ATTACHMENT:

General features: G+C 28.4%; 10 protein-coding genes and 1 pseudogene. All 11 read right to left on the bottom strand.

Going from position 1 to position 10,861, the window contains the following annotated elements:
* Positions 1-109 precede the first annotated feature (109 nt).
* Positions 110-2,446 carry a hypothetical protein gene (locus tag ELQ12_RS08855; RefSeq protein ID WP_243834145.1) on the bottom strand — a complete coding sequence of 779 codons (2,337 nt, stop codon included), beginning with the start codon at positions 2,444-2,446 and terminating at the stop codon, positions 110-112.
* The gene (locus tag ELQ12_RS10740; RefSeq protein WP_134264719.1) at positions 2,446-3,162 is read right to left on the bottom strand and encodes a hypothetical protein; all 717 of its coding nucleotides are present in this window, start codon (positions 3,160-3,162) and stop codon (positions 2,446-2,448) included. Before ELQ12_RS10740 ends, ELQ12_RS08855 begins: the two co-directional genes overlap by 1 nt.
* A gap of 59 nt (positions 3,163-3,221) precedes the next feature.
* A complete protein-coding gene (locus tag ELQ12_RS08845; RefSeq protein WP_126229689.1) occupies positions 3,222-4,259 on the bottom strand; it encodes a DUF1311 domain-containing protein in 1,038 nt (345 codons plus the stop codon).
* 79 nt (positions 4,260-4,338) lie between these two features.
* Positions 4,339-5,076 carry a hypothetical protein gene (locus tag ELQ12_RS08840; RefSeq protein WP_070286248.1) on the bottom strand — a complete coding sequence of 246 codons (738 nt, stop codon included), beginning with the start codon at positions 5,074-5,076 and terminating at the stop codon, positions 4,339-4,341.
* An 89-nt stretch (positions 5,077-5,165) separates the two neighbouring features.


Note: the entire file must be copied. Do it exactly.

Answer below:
General features: G+C 28.4%; 10 protein-coding genes and 1 pseudogene. All 11 read right to left on the bottom strand.

Going from position 1 to position 10,861, the window contains the following annotated elements:
* Positions 1-109 precede the first annotated feature (109 nt).
* Positions 110-2,446 carry a hypothetical protein gene (locus tag ELQ12_RS08855; RefSeq protein ID WP_243834145.1) on the bottom strand — a complete coding sequence of 779 codons (2,337 nt, stop codon included), beginning with the start codon at positions 2,444-2,446 and terminating at the stop codon, positions 110-112.
* The gene (locus tag ELQ12_RS10740; RefSeq protein WP_134264719.1) at positions 2,446-3,162 is read right to left on the bottom strand and encodes a hypothetical protein; all 717 of its coding nucleotides are present in this window, start codon (positions 3,160-3,162) and stop codon (positions 2,446-2,448) included. Before ELQ12_RS10740 ends, ELQ12_RS08855 begins: the two co-directional genes overlap by 1 nt.
* A gap of 59 nt (positions 3,163-3,221) precedes the next feature.
* A complete protein-coding gene (locus tag ELQ12_RS08845; RefSeq protein WP_126229689.1) occupies positions 3,222-4,259 on the bottom strand; it encodes a DUF1311 domain-containing protein in 1,038 nt (345 codons plus the stop codon).
* 79 nt (positions 4,260-4,338) lie between these two features.
* Positions 4,339-5,076 carry a hypothetical protein gene (locus tag ELQ12_RS08840; RefSeq protein WP_070286248.1) on the bottom strand — a complete coding sequence of 246 codons (738 nt, stop codon included), beginning with the start codon at positions 5,074-5,076 and terminating at the stop codon, positions 4,339-4,341.
* An 89-nt stretch (positions 5,077-5,165) separates the two neighbouring features.